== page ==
Project Materials







Pre-colonial Africans knew little or nothing about western education, but with the advent of colonialism, missionaries introduced western education into Africa. Because of the African belief that women’s place is in the “Kitchen,” western education was initially widely accepted by male populations.

Females were viewed as a helper to their male counterparts, particularly in farming occupations. As a result of the introduction of western education, many scholars and personalities emerged, such as Rev. Samuel Ajayi Crowther, who translated the Holy Bible from English into Yoruba, and Sapara Williams, a Lagosian who became the first lawyer in Africa in the nineteenth century.

Fortunately, when women missionaries began arriving in Africa after their male counterparts, the notion of women’s place being in the “kitchen” was gradually swept underground by the African populace (i.e. people of both genders). One such person was Mary Selessor, who ended the killing of twins in Calabar, Nigeria’s southernmost state. This social change has gradually motivated women to attend school in order to obtain a western education.

Parents, s, and eventually regional s were now actively involved in women’s education. To further advance women’s education, the decided to conduct a mass mobilization of parents to ensure that women are educated. They also drew up a plan that included things like providing scholarships to deserving students and developing a curriculum for women (Food and nutrition Studies, needle work etc).

To say the least, the efforts of parents, the , and missionaries resulted in a revolution in the orientation and beliefs against female education. Eventually, this gradual shift began to pay dividends in the form of great female scholars and technologists, such as Mrs. Funmilayo Rasome Kuti, the first female in Nigeria to drive a car, professor Grace Alele Williams, a great mathematician and the first female vice Chancellor in Nigeria, and dr. Abimbola Awonivi, the first woman medical tor in Africa, to name a few.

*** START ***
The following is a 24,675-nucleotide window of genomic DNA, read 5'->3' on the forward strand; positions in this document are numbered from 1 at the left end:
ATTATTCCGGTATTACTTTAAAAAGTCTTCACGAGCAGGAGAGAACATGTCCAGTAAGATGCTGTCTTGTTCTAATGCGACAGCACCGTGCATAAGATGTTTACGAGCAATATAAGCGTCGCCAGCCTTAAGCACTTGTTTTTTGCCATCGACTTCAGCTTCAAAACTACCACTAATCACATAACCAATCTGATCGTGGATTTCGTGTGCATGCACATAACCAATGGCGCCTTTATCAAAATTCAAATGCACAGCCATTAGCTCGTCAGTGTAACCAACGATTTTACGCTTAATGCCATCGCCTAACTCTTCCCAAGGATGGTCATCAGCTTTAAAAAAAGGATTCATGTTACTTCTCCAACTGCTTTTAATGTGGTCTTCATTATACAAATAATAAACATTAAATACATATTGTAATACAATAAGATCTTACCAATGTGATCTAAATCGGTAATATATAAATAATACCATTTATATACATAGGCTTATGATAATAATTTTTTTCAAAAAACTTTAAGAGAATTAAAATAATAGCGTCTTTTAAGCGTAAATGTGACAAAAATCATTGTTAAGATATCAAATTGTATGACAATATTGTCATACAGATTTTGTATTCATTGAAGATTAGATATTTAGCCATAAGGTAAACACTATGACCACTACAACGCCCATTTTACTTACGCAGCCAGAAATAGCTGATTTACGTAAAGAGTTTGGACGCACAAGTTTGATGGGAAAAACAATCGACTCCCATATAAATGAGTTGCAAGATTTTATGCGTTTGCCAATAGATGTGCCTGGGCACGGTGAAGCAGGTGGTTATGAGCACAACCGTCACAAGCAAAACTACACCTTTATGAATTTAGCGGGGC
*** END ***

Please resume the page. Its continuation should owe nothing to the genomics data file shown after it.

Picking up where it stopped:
Africans believed that a woman’s role in the “kitchen” was to assist her male counterparts in their daily activities. They also believe that female education is a waste of time. Parents believed that after their education, they should drop their maiden name in favor of their husband’s family name. After marriage, they concluded that females are primarily for procreation.

As a result, the goal of this project is to identify the motivating factors that improve female students’ learning skills by using students from the College of n in Ekiadolor, , as a case study. To understand motivation in learning, we must first determine the extent to which motivation influences the learning of a given task or tasks.


The study’s goal is to learn more about female students.

1. Why do they appear to have lost interest in learning and show no motivation to learn in school, or why are they defeated or turned off by school?

2. To understand the extent to which motivation can stimulate the learning of a specific task or tasks.

3. To assist teachers and educational administrators in providing specific guidelines for change in practice for students who have problems with motivation to learn in curriculum-centered or learner-centered schools.